Boys soccer team writes apologies to football players after dropping rope during tug of war

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Every student at the school gathered in the gymnasium for the first pep rally of the year at the beginning of this October. The traditional festivities led up to the annual tug of war competition between sports teams. This year, however, the usually tame competition resulted in conflict. The tug of war was set up in brackets.

The first boys bracket was football versus crew; football took the victory. Then soccer went against cross country; soccer took the victory.

Since there are only four boys sports teams in the fall, the final competition would be between soccer and football. As the soccer kids approached the rope, they felt weary of their chances. “We were up against the football team … it was [going to be] an obvious loss,” said boys soccer team member, junior, Kalen Martin.

At the last minute, their tug of war group decided it would be better just to let go of the rope, instead of giving it a chance. “We didn’t want to hurt anyone … [but] we thought it would be a practical joke to drop it last second and have them all fall back,” said Martin. “That would be the end of it. They’d win.”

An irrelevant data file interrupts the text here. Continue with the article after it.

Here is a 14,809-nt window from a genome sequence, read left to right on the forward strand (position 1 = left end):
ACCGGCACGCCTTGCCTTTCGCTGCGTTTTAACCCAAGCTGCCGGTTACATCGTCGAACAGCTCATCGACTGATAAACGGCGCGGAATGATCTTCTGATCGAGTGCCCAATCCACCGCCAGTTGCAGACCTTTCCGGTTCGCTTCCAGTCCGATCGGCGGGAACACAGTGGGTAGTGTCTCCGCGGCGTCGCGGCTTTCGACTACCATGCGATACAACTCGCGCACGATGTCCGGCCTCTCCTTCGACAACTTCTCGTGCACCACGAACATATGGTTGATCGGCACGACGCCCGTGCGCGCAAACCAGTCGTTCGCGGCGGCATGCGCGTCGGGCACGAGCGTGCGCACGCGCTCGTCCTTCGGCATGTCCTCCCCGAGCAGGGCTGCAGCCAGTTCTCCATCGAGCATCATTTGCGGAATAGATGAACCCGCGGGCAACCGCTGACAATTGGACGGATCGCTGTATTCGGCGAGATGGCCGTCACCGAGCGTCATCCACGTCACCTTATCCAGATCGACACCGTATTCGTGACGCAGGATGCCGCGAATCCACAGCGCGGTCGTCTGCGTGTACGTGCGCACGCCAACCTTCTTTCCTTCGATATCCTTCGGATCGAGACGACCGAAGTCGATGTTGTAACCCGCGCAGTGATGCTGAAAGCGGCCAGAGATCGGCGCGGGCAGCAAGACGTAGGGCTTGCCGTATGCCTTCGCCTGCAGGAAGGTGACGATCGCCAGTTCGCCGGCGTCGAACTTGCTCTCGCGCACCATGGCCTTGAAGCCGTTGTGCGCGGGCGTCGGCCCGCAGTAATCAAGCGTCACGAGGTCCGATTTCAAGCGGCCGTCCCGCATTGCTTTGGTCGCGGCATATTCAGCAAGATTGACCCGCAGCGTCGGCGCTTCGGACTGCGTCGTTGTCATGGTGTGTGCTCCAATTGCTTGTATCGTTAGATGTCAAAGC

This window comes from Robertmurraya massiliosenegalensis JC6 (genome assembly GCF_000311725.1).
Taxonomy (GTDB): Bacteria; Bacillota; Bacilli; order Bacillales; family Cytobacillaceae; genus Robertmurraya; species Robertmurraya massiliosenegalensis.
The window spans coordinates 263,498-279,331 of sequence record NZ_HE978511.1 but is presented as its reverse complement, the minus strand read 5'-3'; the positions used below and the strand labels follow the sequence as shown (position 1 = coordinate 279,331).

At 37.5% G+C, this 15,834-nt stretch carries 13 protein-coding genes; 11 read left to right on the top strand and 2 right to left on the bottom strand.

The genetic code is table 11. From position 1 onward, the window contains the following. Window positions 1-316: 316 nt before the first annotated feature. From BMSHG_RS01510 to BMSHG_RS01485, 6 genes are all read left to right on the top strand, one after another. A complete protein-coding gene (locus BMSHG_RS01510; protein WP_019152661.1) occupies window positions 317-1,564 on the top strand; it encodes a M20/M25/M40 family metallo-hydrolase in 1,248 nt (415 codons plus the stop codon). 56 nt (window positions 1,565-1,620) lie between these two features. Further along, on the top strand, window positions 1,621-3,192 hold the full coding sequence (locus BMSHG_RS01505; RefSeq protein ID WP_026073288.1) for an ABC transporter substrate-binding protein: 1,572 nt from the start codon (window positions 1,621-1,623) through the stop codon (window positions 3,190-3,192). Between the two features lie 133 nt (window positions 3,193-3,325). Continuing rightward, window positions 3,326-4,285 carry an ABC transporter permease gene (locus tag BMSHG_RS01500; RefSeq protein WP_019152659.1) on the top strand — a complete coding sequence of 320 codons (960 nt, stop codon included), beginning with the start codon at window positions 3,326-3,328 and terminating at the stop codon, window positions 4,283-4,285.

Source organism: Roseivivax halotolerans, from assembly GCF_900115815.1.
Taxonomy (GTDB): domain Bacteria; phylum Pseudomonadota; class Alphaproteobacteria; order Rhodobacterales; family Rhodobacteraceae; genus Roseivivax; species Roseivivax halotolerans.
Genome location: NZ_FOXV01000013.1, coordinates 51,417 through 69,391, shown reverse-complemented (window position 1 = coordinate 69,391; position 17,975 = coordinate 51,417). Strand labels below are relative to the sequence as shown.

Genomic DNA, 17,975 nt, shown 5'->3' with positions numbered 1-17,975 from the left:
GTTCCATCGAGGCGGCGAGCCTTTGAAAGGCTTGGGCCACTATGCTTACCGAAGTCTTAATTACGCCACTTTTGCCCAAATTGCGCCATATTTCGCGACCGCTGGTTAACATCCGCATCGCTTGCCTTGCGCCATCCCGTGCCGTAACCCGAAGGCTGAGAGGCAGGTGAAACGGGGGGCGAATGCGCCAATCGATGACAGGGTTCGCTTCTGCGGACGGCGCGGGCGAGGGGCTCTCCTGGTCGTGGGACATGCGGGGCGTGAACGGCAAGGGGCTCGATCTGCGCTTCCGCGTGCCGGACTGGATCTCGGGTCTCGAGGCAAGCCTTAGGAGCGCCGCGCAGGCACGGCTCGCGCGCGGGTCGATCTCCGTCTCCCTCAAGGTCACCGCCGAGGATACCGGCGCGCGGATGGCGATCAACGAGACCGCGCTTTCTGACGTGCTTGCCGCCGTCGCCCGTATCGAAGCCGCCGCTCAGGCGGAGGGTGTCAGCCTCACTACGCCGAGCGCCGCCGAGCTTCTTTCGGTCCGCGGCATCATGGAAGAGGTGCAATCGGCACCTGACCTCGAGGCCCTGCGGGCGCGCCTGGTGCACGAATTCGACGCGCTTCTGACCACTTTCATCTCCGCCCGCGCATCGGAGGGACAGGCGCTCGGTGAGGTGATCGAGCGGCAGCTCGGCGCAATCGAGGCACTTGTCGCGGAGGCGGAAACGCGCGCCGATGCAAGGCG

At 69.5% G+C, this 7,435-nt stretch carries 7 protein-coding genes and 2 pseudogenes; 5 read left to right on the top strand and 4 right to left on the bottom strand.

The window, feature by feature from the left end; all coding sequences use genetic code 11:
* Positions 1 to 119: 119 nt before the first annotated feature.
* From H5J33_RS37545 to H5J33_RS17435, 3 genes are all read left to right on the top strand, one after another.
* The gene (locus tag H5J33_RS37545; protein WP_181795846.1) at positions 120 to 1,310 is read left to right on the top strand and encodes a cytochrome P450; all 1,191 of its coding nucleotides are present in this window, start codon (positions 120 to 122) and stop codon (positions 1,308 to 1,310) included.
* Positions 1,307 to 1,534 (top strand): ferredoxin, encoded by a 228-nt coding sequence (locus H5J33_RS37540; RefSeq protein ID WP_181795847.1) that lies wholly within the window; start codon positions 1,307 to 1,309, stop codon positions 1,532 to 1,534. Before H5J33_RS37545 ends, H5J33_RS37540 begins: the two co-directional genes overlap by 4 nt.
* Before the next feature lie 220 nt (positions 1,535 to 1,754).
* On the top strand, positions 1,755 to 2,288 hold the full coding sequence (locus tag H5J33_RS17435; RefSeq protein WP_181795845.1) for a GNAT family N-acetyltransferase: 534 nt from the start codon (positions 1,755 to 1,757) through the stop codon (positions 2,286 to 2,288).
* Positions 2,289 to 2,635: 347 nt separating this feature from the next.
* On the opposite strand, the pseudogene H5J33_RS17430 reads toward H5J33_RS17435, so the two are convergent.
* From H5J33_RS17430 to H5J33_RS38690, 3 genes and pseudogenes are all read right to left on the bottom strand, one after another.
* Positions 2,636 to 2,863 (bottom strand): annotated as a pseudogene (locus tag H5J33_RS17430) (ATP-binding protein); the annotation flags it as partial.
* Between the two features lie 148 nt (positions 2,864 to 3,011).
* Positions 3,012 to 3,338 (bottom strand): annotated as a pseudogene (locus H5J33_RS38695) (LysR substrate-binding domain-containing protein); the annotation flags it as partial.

At the time they didn’t think anything of it. Sophomore Zack Lombardo, another soccer team member, wasn’t on the rope. He said that after the rope was dropped, “[the football players] were laughing and celebrating because they won.”

This “practical joke” didn’t settle well with the athletic director, Elisha DeJesus. “The boys soccer team dropping the rope on purpose does not show good sportsmanship,” DeJesus said. “There could have been a lot of things that went wrong.”

After the pep rally, DeJesus, along with the coach of the boys soccer team, had a talk with the soccer players about this issue. They wanted to make sure that the players realized that their actions were not up to par with the ideals of the athletics department and that what they did could have had serious consequences. Not all of the football players were content with the soccer players actions. “It was kind of annoying,” said senior football player Tavien Harris. “Someone could have gotten hurt.”

DeJesus thought that a good way for the soccer players to learn from their mistake would be to have them write letters of apologies to the football players. “We all make poor decisions sometimes, but the biggest thing for us is that we process with you guys and that you can learn from [those decisions],” said DeJesus.

According to Martin, the soccer players had to explain “why they were sorry, why it wasn’t safe, and why it wouldn’t happen again.”

The soccer coach and Dejesus also agreed that in order to teach a lesson, they would have captain Connor Vogel sit out for that night’s game.

Some of the soccer kids said they were annoyed by this, but they seemed to be able to see where they went wrong. Martin said, “I think it was blown a little out of perspective … but, I understand where Ms. DeJesus is coming from.”

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